It is no valid objection to this conclusion, that certain Brachiopods have been but slightly modified from an extremely remote geological epoch; and that certain land and fresh-water shells have remained nearly the same, from the time when, as far as is known, they first appeared. It is not an insuperable difficulty that Foraminifera have not, as insisted on by Dr. Carpenter, progressed in organisation since even the Laurentian epoch; for some organisms would have to remain fitted for simple conditions of life, and what could be better fitted for this end than these lowly organised Protozoa? Such objections as the above would be fatal to my view, if it included advance in organisation as a necessary contingent. They would likewise be fatal, if the above Foraminifera, for instance, could be proved to have first come into existence during the Laurentian epoch, or the above Brachiopods during the Cambrian formation; for in this case, there would not have been time sufficient for the development of these organisms up to the standard which they had then reached. When advanced up to any given point, there is no necessity, on the theory of natural selection, for their further continued process; though they will, during each successive age, have to be slightly modified, so as to hold their places in relation to slight changes in their conditions. The foregoing objections hinge on the question whether we really know how old the world is, and at what period the various forms of life first appeared; and this may well be disputed.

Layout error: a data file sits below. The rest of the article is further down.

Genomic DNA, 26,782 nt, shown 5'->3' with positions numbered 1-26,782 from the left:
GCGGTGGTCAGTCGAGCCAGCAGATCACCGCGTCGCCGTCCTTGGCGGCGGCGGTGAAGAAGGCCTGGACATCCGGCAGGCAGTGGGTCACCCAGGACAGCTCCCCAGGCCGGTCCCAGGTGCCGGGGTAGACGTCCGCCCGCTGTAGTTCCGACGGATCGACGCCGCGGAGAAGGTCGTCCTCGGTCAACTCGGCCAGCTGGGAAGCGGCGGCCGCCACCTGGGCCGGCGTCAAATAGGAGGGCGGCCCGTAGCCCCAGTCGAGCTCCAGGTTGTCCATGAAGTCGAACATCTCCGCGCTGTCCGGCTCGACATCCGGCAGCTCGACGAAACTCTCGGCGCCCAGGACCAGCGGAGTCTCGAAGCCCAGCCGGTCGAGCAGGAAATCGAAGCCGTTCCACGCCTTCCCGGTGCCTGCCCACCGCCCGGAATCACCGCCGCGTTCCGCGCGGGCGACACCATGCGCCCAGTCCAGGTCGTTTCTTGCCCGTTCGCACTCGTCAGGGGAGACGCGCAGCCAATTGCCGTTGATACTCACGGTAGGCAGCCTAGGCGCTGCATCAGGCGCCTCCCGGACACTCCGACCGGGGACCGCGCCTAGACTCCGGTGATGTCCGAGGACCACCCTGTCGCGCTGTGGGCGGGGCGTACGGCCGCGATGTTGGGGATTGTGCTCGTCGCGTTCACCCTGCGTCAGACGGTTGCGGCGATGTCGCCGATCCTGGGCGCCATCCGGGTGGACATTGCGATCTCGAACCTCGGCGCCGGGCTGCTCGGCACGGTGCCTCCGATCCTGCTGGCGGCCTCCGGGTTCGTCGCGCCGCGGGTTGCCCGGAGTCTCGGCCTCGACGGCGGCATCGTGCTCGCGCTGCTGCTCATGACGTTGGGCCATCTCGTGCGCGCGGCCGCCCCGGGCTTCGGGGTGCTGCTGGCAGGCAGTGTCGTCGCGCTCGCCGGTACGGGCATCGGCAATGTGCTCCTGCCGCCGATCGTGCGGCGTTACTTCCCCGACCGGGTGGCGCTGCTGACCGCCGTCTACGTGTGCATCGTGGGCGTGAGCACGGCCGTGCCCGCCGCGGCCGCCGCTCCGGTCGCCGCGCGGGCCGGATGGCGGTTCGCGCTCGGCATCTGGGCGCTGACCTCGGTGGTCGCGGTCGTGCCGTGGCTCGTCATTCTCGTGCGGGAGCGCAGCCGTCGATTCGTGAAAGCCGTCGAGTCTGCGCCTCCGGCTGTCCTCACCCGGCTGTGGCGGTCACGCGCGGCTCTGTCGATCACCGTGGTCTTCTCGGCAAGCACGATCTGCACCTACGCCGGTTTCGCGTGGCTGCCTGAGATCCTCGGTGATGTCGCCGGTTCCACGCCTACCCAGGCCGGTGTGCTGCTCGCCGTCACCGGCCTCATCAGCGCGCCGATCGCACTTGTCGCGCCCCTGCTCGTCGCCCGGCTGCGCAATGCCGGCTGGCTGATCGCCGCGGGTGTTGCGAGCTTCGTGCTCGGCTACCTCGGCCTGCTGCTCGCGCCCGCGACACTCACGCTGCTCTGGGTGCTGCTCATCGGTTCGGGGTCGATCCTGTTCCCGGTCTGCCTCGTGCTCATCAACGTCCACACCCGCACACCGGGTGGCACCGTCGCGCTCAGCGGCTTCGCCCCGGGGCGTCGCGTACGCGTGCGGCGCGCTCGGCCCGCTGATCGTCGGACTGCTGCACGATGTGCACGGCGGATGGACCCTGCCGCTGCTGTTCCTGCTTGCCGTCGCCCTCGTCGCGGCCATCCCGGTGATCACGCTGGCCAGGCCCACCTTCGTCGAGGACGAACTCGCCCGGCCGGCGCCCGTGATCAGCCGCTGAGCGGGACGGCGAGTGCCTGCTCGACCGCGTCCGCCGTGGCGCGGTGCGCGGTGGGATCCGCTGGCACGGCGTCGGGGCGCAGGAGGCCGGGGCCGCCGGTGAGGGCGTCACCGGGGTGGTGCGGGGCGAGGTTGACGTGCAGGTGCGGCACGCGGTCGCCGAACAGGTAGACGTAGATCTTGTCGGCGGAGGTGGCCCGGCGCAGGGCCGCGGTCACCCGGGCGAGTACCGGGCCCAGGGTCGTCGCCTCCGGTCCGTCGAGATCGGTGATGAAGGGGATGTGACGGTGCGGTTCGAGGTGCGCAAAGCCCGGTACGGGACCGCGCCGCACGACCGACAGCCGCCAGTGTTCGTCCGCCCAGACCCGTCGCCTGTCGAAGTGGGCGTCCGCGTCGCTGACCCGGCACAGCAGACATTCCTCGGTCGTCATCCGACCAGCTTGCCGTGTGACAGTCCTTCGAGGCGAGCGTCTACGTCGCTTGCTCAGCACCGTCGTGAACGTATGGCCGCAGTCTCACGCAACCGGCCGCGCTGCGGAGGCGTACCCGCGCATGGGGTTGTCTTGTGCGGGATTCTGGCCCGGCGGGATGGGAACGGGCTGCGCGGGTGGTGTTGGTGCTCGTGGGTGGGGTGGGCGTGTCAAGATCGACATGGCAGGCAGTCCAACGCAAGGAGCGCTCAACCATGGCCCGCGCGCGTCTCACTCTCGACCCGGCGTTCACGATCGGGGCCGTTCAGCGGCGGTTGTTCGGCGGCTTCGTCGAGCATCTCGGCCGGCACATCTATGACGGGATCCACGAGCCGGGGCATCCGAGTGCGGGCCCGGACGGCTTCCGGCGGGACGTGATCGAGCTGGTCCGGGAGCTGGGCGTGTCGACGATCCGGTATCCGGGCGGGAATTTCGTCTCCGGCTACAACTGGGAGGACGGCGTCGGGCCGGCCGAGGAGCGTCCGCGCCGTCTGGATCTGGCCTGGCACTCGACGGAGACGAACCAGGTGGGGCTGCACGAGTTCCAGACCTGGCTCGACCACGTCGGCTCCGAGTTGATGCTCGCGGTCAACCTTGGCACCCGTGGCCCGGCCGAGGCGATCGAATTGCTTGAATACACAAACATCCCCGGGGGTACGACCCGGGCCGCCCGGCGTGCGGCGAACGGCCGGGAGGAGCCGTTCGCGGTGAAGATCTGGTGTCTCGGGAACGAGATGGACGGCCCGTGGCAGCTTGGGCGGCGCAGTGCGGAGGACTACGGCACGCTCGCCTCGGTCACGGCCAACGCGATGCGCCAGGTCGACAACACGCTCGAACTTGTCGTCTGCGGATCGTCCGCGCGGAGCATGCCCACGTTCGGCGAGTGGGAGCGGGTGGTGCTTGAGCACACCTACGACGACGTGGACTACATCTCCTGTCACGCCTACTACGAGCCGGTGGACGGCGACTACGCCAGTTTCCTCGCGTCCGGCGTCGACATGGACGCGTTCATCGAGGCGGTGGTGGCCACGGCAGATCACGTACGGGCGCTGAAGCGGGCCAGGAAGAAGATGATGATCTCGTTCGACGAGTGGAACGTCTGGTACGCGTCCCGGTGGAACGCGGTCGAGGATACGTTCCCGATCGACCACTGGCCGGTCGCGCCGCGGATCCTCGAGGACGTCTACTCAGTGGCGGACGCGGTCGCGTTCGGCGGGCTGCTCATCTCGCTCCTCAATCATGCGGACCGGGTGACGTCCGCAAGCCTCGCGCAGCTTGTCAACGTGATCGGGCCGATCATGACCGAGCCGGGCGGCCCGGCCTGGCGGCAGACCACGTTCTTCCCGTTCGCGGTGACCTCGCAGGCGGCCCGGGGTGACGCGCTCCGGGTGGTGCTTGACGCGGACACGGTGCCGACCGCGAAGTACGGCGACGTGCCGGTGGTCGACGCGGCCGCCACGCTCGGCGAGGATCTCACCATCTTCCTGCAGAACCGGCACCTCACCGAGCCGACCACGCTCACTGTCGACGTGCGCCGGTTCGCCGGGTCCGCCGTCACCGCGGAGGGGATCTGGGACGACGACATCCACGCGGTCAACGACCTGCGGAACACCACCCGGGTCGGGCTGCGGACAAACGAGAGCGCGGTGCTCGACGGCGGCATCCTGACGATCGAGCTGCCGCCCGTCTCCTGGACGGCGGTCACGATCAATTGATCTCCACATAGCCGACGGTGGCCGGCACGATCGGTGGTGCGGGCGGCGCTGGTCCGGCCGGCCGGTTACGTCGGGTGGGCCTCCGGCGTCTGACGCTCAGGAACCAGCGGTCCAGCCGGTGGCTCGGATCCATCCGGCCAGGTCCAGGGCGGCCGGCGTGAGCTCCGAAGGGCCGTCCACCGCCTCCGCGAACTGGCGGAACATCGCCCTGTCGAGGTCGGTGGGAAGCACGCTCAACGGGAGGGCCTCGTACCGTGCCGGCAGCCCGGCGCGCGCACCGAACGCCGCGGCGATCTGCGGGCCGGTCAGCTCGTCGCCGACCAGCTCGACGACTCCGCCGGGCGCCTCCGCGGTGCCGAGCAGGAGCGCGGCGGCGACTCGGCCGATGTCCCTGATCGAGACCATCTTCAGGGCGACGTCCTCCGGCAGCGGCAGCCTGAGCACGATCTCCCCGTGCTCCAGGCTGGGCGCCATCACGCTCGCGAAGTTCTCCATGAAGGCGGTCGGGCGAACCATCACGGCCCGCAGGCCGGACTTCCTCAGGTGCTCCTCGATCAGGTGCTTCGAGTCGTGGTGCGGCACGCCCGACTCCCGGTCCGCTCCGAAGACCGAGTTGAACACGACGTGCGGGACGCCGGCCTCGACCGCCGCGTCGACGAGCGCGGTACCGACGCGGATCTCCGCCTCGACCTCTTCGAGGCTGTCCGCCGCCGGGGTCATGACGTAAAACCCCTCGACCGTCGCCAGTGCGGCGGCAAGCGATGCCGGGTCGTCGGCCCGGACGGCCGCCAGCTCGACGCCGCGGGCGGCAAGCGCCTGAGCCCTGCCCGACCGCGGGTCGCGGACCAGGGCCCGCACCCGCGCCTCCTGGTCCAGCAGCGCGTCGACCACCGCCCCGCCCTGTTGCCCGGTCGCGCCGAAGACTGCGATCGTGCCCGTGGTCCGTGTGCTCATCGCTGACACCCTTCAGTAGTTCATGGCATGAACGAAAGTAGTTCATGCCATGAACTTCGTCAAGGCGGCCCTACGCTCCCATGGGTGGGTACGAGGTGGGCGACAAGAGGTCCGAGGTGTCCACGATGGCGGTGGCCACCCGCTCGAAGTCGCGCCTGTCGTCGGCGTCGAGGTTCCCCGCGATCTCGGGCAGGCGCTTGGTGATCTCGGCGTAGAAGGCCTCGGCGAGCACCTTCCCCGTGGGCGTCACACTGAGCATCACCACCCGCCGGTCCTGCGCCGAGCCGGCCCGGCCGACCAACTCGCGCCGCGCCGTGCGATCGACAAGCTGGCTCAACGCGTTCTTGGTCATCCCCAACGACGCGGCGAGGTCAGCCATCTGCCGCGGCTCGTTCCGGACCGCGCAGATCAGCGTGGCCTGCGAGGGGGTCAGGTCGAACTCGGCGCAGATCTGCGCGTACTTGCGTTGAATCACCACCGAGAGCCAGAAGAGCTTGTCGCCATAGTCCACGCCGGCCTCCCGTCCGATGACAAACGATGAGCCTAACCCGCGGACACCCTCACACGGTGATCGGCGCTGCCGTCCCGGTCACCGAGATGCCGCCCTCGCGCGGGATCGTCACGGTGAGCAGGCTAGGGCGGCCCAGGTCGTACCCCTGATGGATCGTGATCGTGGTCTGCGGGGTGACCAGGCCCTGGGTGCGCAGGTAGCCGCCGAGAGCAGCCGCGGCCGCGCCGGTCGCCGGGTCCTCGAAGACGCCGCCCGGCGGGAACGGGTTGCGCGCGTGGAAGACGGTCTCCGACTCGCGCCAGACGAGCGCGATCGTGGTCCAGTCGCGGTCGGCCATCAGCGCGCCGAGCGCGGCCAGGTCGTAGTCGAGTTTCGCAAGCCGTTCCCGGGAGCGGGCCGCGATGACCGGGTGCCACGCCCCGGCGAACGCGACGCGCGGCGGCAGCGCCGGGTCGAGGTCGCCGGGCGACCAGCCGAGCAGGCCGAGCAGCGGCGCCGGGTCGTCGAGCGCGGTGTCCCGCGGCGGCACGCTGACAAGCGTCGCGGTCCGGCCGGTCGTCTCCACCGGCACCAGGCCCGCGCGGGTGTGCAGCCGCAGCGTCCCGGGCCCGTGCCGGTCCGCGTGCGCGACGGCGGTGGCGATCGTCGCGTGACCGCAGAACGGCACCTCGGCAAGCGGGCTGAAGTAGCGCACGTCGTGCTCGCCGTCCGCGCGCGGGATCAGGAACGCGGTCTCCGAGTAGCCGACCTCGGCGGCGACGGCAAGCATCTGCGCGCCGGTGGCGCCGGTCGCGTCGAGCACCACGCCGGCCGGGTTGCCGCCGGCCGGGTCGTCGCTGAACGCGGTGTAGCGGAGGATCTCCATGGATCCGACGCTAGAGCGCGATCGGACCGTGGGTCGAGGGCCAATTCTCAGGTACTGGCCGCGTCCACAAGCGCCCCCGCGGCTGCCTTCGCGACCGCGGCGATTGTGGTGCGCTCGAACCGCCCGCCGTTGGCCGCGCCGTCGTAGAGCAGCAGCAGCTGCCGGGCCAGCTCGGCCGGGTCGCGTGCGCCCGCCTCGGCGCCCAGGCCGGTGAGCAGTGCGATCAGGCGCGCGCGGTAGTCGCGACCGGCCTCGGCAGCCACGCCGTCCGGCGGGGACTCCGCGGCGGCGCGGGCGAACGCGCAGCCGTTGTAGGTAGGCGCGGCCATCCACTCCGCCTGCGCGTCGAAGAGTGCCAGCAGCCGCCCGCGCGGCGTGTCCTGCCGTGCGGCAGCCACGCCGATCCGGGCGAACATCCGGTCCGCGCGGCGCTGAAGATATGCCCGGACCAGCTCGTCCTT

The problem whether organisation on the whole has advanced is in many ways excessively intricate. The geological record, at all times imperfect, does not extend far enough back to show with unmistakable clearness that within the known history of the world organisation has largely advanced. Even at the present day, looking to members of the same class, naturalists are not unanimous which forms ought to be ranked as highest: thus, some look at the selaceans or sharks, from their approach in some important points of structure to reptiles, as the highest fish; others look at the teleosteans as the highest. The ganoids stand intermediate between the selaceans and teleosteans; the latter at the present day are largely preponderant in number; but formerly selaceans and ganoids alone existed; and in this case, according to the standard of highness chosen, so will it be said that fishes have advanced or retrograded in organisation. To attempt to compare members of distinct types in the scale of highness seems hopeless; who will decide whether a cuttle-fish be higher than a bee--that insect which the great Von Baer believed to be "in fact more highly organised than a fish, although upon another type?" In the complex struggle for life it is quite credible that crustaceans, not very high in their own class, might beat cephalopods, the highest molluscs; and such crustaceans, though not highly developed, would stand very high in the scale of invertebrate animals, if judged by the most decisive of all trials--the law of battle. Beside these inherent difficulties in deciding which forms are the most advanced in organisation, we ought not solely to compare the highest members of a class at any two periods--though undoubtedly this is one and perhaps the most important element in striking a balance--but we ought to compare all the members, high and low, at two periods. At an ancient epoch the highest and lowest molluscoidal animals, namely, cephalopods and brachiopods, swarmed in numbers; at the present time both groups are greatly reduced, while others, intermediate in organisation, have largely increased; consequently some naturalists maintain that molluscs were formerly more highly developed than at present; but a stronger case can be made out on the opposite side, by considering the vast reduction of brachiopods, and the fact that our existing cephalopods, though few in number, are more highly organised than their ancient representatives. We ought also to compare the relative proportional numbers, at any two periods, of the high and low classes throughout the world: if, for instance, at the present day fifty thousand kinds of vertebrate animals exist, and if we knew that at some former period only ten thousand kinds existed, we ought to look at this increase in number in the highest class, which implies a great displacement of lower forms, as a decided advance in the organisation of the world. We thus see how hopelessly difficult it is to compare with perfect fairness, under such extremely complex relations, the standard of organisation of the imperfectly-known faunas of successive periods.